Nominations open for 2022 Zayed Award for Human Fraternity

The prize recognises people committed to fostering conditions for peaceful coexistence

Nominations have opened for the 2022 Zayed Award for Human Fraternity.

The prize recognises people all over the world who are committed to promoting peaceful coexistence.

Only certain people can submit names for the award, including a member of government and/or a current or former head of state, a member of parliament, the president of a supreme court, a member of the Higher Committee of Human Fraternity or a university president, among others.

Those they nominate must be an individual or collective who has made “outstanding contributions” in promoting the principles and values of human fraternity.

The winners will be selected by a panel of judges.

Quote
There are many awards that are given in the world for different things, but there is no other award that is given for compassion, for solidarity, for mutual respect, for being part of a common human family
Irina Bokova, member of the Higher Committee of Human Fraternity

Irina Bokova, a member of the Higher Committee of Human Fraternity, and a former director general of Unesco, told The National the prize is “not just another award”.

“Because there are many awards that are given in the world for different things, but there is no award, apart from the Zayed Award for Human Fraternity, that is given for compassion, for solidarity, for mutual respect, for being part of a common human family,” she said.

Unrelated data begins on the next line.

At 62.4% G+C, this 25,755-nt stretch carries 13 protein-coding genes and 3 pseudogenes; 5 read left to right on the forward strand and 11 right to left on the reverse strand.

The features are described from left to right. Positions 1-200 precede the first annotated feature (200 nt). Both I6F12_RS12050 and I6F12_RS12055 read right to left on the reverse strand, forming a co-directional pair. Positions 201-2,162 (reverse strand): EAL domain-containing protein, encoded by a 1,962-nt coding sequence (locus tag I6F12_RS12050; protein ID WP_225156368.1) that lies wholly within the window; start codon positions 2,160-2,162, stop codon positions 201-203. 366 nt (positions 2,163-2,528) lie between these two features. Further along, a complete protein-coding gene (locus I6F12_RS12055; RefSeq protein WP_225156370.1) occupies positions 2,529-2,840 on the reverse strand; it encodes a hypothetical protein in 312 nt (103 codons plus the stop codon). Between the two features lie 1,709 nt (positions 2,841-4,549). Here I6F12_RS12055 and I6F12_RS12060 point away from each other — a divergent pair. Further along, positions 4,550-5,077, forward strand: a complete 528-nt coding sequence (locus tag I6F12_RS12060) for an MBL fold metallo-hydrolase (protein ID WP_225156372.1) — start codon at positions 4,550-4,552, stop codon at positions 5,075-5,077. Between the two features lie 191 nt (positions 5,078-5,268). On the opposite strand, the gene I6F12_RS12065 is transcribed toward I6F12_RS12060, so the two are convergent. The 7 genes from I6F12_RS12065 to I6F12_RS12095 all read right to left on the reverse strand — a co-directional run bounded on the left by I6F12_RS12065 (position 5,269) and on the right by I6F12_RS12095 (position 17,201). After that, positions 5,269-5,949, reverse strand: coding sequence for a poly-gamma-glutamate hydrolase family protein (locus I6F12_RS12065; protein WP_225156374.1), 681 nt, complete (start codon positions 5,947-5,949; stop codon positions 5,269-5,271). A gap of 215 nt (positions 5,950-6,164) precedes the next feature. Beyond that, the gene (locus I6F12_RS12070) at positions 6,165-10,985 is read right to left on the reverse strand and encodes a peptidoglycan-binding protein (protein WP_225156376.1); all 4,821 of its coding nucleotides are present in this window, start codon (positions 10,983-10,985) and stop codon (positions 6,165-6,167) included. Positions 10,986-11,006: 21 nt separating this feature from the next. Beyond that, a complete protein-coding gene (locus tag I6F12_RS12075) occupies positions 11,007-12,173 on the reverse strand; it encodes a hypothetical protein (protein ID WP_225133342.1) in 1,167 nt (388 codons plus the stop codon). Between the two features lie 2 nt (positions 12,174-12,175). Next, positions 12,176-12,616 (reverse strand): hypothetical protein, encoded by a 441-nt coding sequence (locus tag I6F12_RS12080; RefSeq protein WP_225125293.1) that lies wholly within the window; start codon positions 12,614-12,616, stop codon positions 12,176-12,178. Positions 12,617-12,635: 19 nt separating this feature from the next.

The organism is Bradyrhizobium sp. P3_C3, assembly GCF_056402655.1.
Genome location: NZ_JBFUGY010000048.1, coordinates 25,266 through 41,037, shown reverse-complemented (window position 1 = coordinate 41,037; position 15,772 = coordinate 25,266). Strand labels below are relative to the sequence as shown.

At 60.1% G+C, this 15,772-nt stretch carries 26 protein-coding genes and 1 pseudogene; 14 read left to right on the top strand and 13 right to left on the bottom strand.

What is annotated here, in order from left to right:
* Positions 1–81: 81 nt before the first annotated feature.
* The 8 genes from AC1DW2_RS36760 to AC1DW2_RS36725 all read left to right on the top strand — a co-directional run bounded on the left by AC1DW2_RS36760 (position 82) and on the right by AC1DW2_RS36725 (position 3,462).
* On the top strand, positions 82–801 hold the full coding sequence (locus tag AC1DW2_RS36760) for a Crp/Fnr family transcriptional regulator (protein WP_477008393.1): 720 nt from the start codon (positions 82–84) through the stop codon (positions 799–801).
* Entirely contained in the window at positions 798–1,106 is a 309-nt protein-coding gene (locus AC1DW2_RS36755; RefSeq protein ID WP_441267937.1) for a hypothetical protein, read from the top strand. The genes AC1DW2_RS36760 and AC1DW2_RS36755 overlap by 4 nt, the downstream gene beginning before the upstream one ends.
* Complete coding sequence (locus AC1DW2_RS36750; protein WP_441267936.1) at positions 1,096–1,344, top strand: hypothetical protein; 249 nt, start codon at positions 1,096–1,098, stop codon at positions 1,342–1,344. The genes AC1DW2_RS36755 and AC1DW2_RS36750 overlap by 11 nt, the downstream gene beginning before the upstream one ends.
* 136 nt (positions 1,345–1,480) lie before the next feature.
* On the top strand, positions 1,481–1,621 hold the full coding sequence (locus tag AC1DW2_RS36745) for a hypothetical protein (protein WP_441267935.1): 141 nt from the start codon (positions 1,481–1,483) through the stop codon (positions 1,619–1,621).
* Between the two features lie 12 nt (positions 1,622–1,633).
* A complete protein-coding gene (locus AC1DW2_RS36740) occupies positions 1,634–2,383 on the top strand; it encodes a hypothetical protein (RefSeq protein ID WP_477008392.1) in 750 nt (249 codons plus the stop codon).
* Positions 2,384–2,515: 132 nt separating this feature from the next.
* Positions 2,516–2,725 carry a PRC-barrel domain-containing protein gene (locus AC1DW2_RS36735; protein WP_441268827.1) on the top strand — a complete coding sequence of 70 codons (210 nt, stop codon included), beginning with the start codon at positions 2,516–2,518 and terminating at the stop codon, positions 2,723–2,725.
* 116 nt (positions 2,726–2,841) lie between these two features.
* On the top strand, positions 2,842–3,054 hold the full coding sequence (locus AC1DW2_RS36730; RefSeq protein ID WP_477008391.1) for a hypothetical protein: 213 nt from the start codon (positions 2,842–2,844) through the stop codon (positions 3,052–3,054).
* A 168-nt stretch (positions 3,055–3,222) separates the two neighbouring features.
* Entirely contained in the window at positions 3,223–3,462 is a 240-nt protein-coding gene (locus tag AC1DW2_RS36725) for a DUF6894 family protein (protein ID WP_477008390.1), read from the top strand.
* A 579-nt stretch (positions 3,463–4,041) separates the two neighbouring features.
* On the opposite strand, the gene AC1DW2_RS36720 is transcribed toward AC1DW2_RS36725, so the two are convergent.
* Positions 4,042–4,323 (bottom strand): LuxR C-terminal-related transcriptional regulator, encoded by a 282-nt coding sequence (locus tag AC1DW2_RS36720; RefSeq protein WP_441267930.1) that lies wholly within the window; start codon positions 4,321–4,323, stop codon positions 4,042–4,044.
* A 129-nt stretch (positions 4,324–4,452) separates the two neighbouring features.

The award was created after the Document on Human Fraternity was signed by Pope Francis and Dr Ahmed Al Tayeb – the Grand Imam of Al Azhar – in Abu Dhabi, in February 2019.

This year’s winners were Latifah Ibn Ziaten, founder of Imad Association for Youth and Peace, who reached out to young people after losing her son to an act of terrorism, and Antonio Guterres, the ninth secretary general of the United Nations.

The award aspires to be a broader version of the Nobel Peace Prize, Ms Bokova said.

“We have this ambition; we are not hiding it. The Nobel Prize of course is already very well established and prestigious. We want to open the space a little bit larger.

“Humanity is at a crossroads," she said, pointing to huge advancements in technology and connectivity.

Technology has brought people closer together, she said, but it is not necessarily true that people have become more tolerant or respectful of each other.

“So this is where I think the award can play a hugely important role as a non-political approach, but more coming to our hearts and what makes us human at the end of the day.

“We need it in this world.”

A new jury has been appointed to select the 2022 winners, Ms Bokova said.

The six new jurors include former heads of state, a UN chief and a Vatican official, who will be responsible for choosing the 2022 award winners at meetings in the Vatican and in Abu Dhabi.

They are:

Phumzile Mlambo-Ngcuka, the UN under-secretary general and executive director of UN Women.

Jose Ramos Horta, a Nobel laureate who previously served as president of East Timor from 2007 to 2012. He was awarded the Nobel Peace Prize in 1996 for his work to resolve the conflict in East Timor.

Cardinal Michael Czerny, the under-secretary of the migrants and refugees section of the Holy See's dicastery for promoting integral human development.

Mahamadou Issoufou, president of Niger from 2011 to 2021.

Dr Leah Pisar, the chairwoman of Project Aladdin, which works to counter violent extremism, anti-Semitism and anti-Muslim bigotry and to foster dialogue with the Muslim world at large.

Judge Mohamed Abdelsalam, the secretary general of the Higher Committee on Human Fraternity and a judge at the State Council of Egypt.

Updated: July 1st 2021, 2:22 PM
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